"Mineral Concentrations & Remote Mining" by Jason Cawley 1999-04-12 v2.6/7i

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Mineral Concentration And Mining

by Jason Cawley

> I looked at the helpfile and some FAQ but I don?t find the answer to the question:

> How decrease minerals if you use AR or Miningrobots?

> If you use normal mines it is clear.

The normal mines formula may seem clear, but it is trickier than the help may suggest - the help leaves out a lot and speaks of "approximation" a lot.

12500/concentration is the number of kt of minerals that can be extracted before the concentration drops one point. E.g. to go from 50 to 49, you mine 250 kt of minerals (12500/50 = 250). That is for standard, 1.0 mine efficiency. The number of minerals per point of concentration is raised for higher-efficiency planetary mines (1.5 times for 1.5 mine eff, etc). Also, the help does not explain how the lower mineral concentrations are handled. At around concentration 27, the minerals per point "go linear" at ~462 kt. They stay that way down to concentration 4. From 4 to 3, and 3 to 2, there are 1000 kt of minerals in each point. From 2 to 1, there are 2000 kt.

For remote miners and AR pop-based mining, they work the same as 1.0 efficiency plantary mines, in terms of the number of kt extracted before the concentration falls.

While the 12500 / concentration factoid tells you what you need to know for small changes (and at high concentrations, over 27), summing a bunch of those figures as the concentration changes is a chore, unless you use a trick to solve the general case. You do that by integrating to find the sum of all the individual, one-point-drop, amounts.

A continous approximation of the minerals you get for a given concentration drop, above the con 27 level, is 12500 * ln (starting con/ending con). E.g. from 50 to 27, about 7700 kt. You get the natural log part from integrating a 1/x function; you get the ratio of the starting and ending cons from a log of one minus a log of the other, since ln a - ln b = ln (a / b).

Math aside - definite integral from a to b of 12500/x * dx = 12500 times definite integral from a to b of 1/x * dx = 12500 * (ln a - ln b) (endpoint evaluation) = 12500 * ln (a/b).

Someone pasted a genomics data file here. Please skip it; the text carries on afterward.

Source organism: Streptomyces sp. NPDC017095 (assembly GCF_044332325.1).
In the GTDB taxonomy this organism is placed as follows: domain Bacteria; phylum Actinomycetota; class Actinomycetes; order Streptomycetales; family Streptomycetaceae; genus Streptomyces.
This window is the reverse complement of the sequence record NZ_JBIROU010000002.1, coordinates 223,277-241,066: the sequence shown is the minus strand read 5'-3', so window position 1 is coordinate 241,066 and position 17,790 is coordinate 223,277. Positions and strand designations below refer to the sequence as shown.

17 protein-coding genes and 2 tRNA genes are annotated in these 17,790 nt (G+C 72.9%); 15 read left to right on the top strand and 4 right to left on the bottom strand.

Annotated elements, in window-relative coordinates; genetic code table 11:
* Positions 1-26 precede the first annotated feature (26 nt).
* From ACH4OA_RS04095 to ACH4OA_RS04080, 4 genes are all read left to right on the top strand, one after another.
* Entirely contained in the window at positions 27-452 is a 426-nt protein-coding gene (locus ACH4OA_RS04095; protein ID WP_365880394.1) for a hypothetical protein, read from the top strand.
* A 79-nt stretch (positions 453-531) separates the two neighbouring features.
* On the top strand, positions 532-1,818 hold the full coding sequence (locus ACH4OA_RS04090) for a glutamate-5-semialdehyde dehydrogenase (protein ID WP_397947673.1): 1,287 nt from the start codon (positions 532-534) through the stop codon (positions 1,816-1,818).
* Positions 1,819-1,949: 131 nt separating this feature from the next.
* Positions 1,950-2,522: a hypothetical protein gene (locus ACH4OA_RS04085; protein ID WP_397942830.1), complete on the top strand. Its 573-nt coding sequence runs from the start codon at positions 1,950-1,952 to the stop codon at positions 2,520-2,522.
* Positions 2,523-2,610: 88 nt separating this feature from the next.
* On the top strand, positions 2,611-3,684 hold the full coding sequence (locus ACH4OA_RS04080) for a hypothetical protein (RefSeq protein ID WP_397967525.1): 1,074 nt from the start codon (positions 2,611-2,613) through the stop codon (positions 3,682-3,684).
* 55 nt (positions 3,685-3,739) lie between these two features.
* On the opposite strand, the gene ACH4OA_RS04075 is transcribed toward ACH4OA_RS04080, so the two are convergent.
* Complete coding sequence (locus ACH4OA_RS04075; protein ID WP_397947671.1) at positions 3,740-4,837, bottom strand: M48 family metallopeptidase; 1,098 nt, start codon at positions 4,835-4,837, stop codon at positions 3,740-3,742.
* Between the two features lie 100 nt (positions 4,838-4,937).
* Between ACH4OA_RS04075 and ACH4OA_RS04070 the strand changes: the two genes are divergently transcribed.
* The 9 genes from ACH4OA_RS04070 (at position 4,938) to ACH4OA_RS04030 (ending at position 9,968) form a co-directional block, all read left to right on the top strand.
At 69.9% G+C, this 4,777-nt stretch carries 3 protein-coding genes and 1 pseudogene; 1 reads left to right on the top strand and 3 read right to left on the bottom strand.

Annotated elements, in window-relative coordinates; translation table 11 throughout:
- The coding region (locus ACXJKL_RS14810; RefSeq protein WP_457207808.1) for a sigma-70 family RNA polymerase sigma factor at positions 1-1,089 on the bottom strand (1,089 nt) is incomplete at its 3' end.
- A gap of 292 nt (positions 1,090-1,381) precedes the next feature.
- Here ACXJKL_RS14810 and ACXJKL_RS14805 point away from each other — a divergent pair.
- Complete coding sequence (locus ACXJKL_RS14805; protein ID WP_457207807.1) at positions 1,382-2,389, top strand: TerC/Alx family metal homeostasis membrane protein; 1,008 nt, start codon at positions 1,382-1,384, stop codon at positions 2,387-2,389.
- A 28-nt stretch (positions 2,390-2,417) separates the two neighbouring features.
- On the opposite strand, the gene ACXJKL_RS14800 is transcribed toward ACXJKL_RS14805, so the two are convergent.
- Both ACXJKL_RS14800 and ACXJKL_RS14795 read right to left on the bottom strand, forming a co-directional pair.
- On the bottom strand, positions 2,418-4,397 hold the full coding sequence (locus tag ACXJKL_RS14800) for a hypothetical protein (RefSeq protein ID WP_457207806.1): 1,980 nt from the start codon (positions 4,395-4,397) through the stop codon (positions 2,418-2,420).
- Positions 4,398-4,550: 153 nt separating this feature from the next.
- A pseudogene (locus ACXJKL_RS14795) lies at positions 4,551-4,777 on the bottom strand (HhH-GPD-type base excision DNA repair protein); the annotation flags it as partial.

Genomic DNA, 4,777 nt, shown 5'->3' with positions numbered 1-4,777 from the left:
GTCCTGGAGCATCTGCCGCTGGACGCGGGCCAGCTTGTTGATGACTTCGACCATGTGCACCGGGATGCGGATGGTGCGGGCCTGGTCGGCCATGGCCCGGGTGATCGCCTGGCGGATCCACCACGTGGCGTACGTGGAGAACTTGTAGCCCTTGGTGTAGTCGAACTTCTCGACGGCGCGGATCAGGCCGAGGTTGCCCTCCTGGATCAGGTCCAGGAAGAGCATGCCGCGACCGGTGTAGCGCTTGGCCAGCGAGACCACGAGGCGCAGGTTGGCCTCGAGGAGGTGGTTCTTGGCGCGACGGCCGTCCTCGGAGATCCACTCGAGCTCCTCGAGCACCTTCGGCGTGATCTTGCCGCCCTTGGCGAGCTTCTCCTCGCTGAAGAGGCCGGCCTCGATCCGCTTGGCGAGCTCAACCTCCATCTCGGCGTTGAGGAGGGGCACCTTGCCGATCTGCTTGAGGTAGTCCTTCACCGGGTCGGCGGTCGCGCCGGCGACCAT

The actual minerals received will be slightly higher than the continuous approximation, though, because the discrete calculation doesn't drop the concentration until the following year (or after the first, up to 4000 mine- equivalent, remote mining fleet), so the average concentration is effectively a little higher. The difference will be more noticable for higher rates of mining, too. But the continuous approximation is close enough for planning purposes.

For 27 and below, you get 462 per point, down to the last 3, then 1000, 1000, 2000 for the last 3, respectively.

As examples of using the formula, depleting from various starting levels to con 30 will give about the following amounts of minerals - 100->30 => 15050 kt = 12500 * 1.204 = 12500 * ln (100/30)

80->30 => 12260 kt

60->30 => 8664 kt

40->30 => 3596 kt

From con 30 to con 4, there are about 11920 kt of minerals, or call it 12000 to keep it a round number, easy to remember. Another 4000 to con 1. All for standard mine efficiency (or remotes), of course.

Note that this means there are about the same number of minerals in the rock from con ~30 to con 1 as from con 100 to con 30 (16000 and 15000 respectively); the "go linear" point at 27 con is half-way from the 100 to 1, basically, in terms of total minerals in the rock; the higher con portion "comes out" much faster of course.

This is the result of detailed testing, in which several others helped out. The ln, continuous approximation, checks out quite well as a rule of thumb, but you can get a few hundred more kt overall with rapid mining. The 15-20K kt of minerals you will often see for most planets at the end of long testbeds (to year 100 I mean), for example, fits with 18305 predicted by the formula for going from 50 (an average level) to 4; 15.6K predicted with a 10 ending con and 50 starting. More detailed tests were used to nail down the formula originally.

Summing up, to approximate the minerals for a concentration change, use the following piece-wise function - ending con >= 27 : 12500 * ln (starting con / ending con)

ending con 26-4 : 462 * (starting con - ending con)

ending con 3, 2 : 1000 each

ending con 1 : 2000.

For drops from over 27 down to something in the lower ranges, calculate the minerals to 27, and those below it, seperately, and add them.

I hope this is useful.


Jason Cawley